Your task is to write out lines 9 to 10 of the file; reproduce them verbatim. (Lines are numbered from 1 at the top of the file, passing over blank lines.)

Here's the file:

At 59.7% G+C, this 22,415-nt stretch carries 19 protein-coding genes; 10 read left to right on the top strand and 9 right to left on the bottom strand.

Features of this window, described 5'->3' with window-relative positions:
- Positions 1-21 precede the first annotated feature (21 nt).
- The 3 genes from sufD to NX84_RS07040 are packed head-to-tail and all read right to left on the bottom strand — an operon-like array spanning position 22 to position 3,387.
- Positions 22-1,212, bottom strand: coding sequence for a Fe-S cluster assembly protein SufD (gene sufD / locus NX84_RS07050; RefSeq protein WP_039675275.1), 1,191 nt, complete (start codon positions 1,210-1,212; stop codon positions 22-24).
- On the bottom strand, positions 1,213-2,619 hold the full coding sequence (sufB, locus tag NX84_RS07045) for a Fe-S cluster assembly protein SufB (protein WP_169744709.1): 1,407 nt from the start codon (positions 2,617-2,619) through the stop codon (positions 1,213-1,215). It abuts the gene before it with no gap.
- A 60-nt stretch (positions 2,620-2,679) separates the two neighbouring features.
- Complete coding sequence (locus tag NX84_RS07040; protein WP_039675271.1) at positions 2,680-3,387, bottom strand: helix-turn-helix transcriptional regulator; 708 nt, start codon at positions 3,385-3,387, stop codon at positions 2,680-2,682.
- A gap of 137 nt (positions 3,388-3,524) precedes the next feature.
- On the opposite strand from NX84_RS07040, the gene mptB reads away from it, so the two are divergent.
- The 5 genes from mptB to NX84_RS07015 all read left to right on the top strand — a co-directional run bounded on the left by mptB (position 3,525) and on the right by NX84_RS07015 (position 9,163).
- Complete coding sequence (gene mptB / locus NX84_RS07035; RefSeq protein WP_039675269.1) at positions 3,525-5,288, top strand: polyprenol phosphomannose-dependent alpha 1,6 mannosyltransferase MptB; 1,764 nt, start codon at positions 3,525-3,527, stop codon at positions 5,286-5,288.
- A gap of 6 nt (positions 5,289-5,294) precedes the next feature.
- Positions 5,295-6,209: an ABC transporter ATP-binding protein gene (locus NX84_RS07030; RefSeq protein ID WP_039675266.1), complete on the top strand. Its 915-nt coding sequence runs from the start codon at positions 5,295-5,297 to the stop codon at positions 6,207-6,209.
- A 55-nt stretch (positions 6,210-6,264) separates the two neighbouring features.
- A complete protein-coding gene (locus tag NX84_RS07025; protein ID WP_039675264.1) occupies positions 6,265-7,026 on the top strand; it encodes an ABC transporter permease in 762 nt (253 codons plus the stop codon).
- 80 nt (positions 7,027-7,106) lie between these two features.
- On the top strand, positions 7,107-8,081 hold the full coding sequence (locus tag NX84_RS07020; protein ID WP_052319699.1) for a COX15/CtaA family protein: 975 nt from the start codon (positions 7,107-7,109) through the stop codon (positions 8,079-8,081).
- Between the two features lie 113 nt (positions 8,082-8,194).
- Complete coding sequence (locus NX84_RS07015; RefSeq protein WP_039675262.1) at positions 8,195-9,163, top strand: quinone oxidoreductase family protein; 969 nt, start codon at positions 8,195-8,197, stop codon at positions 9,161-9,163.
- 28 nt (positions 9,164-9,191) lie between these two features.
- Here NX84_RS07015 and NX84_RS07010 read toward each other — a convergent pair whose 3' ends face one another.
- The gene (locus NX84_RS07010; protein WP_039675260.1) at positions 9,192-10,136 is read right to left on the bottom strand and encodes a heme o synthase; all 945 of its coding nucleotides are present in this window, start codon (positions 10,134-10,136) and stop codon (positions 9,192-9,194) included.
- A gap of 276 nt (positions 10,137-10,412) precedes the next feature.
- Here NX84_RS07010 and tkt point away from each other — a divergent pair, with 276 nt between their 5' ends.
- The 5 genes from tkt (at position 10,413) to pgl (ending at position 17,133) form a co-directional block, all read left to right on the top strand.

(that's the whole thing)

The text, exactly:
- A gap of 137 nt (positions 3,388-3,524) precedes the next feature.
- On the opposite strand from NX84_RS07040, the gene mptB reads away from it, so the two are divergent.